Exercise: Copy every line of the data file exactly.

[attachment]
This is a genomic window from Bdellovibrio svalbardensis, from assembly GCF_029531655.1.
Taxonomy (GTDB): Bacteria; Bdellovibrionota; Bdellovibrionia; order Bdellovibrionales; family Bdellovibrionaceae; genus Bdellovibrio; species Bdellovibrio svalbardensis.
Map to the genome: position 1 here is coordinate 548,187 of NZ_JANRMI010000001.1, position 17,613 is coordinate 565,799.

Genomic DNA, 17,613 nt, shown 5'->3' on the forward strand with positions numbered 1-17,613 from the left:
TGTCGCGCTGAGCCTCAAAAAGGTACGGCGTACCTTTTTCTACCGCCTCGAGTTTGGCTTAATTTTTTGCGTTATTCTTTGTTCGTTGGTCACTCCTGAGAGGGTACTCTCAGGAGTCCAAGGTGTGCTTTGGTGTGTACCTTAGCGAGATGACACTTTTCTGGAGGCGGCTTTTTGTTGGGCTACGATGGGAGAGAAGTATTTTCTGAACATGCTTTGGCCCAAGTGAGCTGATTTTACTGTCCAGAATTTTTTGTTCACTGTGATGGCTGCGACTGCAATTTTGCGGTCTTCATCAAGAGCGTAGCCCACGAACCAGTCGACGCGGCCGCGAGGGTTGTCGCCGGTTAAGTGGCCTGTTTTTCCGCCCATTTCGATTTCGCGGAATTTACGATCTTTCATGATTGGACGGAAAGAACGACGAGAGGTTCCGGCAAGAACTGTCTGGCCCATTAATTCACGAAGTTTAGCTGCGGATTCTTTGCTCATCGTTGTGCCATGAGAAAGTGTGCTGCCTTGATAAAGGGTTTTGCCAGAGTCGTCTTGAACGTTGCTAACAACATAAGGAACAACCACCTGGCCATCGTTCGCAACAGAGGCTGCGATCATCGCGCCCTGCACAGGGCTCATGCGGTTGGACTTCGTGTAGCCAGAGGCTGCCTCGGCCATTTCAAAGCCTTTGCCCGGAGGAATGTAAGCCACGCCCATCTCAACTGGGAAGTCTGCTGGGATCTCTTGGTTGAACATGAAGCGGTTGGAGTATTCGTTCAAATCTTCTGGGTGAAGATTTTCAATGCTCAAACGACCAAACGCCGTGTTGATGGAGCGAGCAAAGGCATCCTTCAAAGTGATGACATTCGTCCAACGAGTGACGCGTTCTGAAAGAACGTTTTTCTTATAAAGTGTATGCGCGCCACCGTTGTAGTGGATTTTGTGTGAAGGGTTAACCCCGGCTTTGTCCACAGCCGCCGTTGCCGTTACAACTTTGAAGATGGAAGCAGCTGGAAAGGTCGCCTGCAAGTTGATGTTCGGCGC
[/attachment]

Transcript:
This is a genomic window from Bdellovibrio svalbardensis, from assembly GCF_029531655.1.
Taxonomy (GTDB): Bacteria; Bdellovibrionota; Bdellovibrionia; order Bdellovibrionales; family Bdellovibrionaceae; genus Bdellovibrio; species Bdellovibrio svalbardensis.
Map to the genome: position 1 here is coordinate 548,187 of NZ_JANRMI010000001.1, position 17,613 is coordinate 565,799.

Genomic DNA, 17,613 nt, shown 5'->3' on the forward strand with positions numbered 1-17,613 from the left:
TGTCGCGCTGAGCCTCAAAAAGGTACGGCGTACCTTTTTCTACCGCCTCGAGTTTGGCTTAATTTTTTGCGTTATTCTTTGTTCGTTGGTCACTCCTGAGAGGGTACTCTCAGGAGTCCAAGGTGTGCTTTGGTGTGTACCTTAGCGAGATGACACTTTTCTGGAGGCGGCTTTTTGTTGGGCTACGATGGGAGAGAAGTATTTTCTGAACATGCTTTGGCCCAAGTGAGCTGATTTTACTGTCCAGAATTTTTTGTTCACTGTGATGGCTGCGACTGCAATTTTGCGGTCTTCATCAAGAGCGTAGCCCACGAACCAGTCGACGCGGCCGCGAGGGTTGTCGCCGGTTAAGTGGCCTGTTTTTCCGCCCATTTCGATTTCGCGGAATTTACGATCTTTCATGATTGGACGGAAAGAACGACGAGAGGTTCCGGCAAGAACTGTCTGGCCCATTAATTCACGAAGTTTAGCTGCGGATTCTTTGCTCATCGTTGTGCCATGAGAAAGTGTGCTGCCTTGATAAAGGGTTTTGCCAGAGTCGTCTTGAACGTTGCTAACAACATAAGGAACAACCACCTGGCCATCGTTCGCAACAGAGGCTGCGATCATCGCGCCCTGCACAGGGCTCATGCGGTTGGACTTCGTGTAGCCAGAGGCTGCCTCGGCCATTTCAAAGCCTTTGCCCGGAGGAATGTAAGCCACGCCCATCTCAACTGGGAAGTCTGCTGGGATCTCTTGGTTGAACATGAAGCGGTTGGAGTATTCGTTCAAATCTTCTGGGTGAAGATTTTCAATGCTCAAACGACCAAACGCCGTGTTGATGGAGCGAGCAAAGGCATCCTTCAAAGTGATGACATTCGTCCAACGAGTGACGCGTTCTGAAAGAACGTTTTTCTTATAAAGTGTATGCGCGCCACCGTTGTAGTGGATTTTGTGTGAAGGGTTAACCCCGGCTTTGTCCACAGCCGCCGTTGCCGTTACAACTTTGAAGATGGAAGCAGCTGGAAAGGTCGCCTGCAAGTTGATGTTCGGCGC